Rialto Note:
26 April 2018

It was something of a surprise, yesterday, to come across Ben Brantley’s warm review of the revival of Tom Stoppard’s Travesties, a production that has crossed the Atlantic and only just “opened.” It appears that Kathleen and I saw it in previews, which means that we bought tickets without regard for local opinion. Kathleen is a keen admirer of Stoppard, something that always surprises me a little, because she detests showing off. (Sometimes I think that Arcadia is all of Shakespeare to her.) She didn’t expect to like this earlier play; she thought that it would be a riot of people talking over one another, unintelligibly, as Jumpers can be. But she did like it, although I’m not sure that she liked it as much as I did, once I realized the brilliance of exploiting The Importance of Being Earnest as the foundation of an absurdist exhibition of early modern intellectuals. Of whom Wilde was, on balance, I think, decidedly not one. 

I kept thinking of Gilbert, as in Gilbert and Sullivan, and of how sweetly Wilde presses Gilbert’s topsy-turvy world toward indecorous entendres that Gilbert, whose humor, at heart, was that of an attorney — and what a rich source of fun the law can be I am here to insist — was too proper, too earnestly Victorian, to entertain. The indecorousness pertains not so much to sexual impropriety as to the rejection of gender stereotypes, something that would later degenerate into “camp.” To see what I mean, compare Princess Ida and her colleagues to Lady Bracknell and her girls; the later ladies have altogether thrown over the idea that, beneath the decoration, there is anything particularly attractive in being a woman. Did Gilbert ever see the show? (He died nearly two decades after it opened.) I imagine that it would have annoyed him. Plus, of course, what one knew about Wilde: that can’t have gone over well with the Grand Inquisitor of Savoy. 

It’s a fantastic production, literally, a ballet-circus of beautifully-declaimed English. Tom Hollander was even better than I thought he would be, and that’s saying something, although I can’t point to the particular movie role that he excelled in person. (The one in Hanna comes close.) He seemed born to play Henry Carr, the antique ingénu whose memory is a bombsite of misplaced shards. Seth Numrich was equally virtuoso as Tristan Tzara, the founder of Dada. And the girls — Sara Topham (Cecily) and Scarlett Strallen (Gwendolen) — were scrumptious, there’s no other word. What a rollick they made of their Gallagher/Sheen travesty! Everyone was great, from the director down to the usher, but these four were the people I wanted to run away with, at least while the lights were on.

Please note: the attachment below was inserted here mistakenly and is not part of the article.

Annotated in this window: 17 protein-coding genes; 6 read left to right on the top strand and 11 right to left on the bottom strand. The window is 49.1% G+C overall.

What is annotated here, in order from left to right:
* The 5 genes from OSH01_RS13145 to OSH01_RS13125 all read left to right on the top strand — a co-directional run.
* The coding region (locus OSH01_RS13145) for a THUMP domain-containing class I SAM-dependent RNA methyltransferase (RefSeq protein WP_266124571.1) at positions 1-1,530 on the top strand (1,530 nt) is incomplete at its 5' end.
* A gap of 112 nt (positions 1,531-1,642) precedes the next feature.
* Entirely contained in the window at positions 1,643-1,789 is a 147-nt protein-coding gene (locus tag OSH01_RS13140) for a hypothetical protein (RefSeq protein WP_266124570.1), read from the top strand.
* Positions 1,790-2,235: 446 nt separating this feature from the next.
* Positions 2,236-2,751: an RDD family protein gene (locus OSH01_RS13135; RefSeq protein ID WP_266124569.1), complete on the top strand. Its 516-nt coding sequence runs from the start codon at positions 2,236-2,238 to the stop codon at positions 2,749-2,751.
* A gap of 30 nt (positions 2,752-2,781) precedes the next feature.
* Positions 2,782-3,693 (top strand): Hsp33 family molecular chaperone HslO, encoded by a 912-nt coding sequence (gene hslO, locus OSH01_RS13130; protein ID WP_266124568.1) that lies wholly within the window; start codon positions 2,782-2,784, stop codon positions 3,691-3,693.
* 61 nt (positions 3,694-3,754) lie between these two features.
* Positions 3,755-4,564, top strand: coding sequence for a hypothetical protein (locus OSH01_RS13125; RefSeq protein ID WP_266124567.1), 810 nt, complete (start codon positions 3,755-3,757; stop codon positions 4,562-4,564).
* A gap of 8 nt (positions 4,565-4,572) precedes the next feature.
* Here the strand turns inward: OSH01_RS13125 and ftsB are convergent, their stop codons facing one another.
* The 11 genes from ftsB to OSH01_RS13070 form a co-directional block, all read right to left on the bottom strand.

For when the show was over, Kathleen and I walked a few blocks — it was miserably cold; Stoppard would have found the Siberian climate redemptive — to Joe Allen, where, when you call to make an after-theatre reservation, you tell them what show you’re seeing, and they know when to expect you. It was Kathleen’s birthday, but we kept that to ourselves; no candles on cheesecake. 

I had thought to order a copy of Travesties and read it beforehand, but I didn’t; still, forty years later, I’m put off that kind of exercise by the awful experience of sitting through a performance, at Jones Hall in Houston, of the “Don Juan in Hell” scene of Man and Superman, with Myrna Loy, no less, as Ann, only two days after reading it. Wearisome does not begin to describe it. Had I read Travesties ahead of time — it turned out that I already had a copy, but of the original play, which Stoppard has subsequently revised a bit — I’d have been unpleasantly braced for the great chunks of Lenin speeches that, in the event, were cut from the show. The play to read before seeing Travesties is, of course, Wilde’s great comedy. 

Which I really wanted to read afterwards. I knew that, at one point, I had a book with all five of Wilde’s plays in it. Did I have it still? According to Evernote, yes, I did, in the middle rank of the books on the third shelf of the breakfront bookcase here in the book room. And there it was. The thing is, right underneath it (the books are stacked horizontally) was Gitta Sereny’s Into That Darkness. I had been thinking of looking for that, too, wondering if I still had it; I bought it several years ago, but didn’t read it. Now I wanted to, because it is mentioned in Lisa Halliday’s Asymmetry (one of this year’s must-reads) as one of the indispensable books about the Holocaust. And here it was! So I read it. Good old Evernote. 

It seems evident rather than accidental that, when I was arranging the books on that shelf of the bookcase, Oscar Wilde’s theatre and the horrors of Treblinka stood at something like the same distance from my interest at the time. How interesting that they should advance to its center at the same time.   

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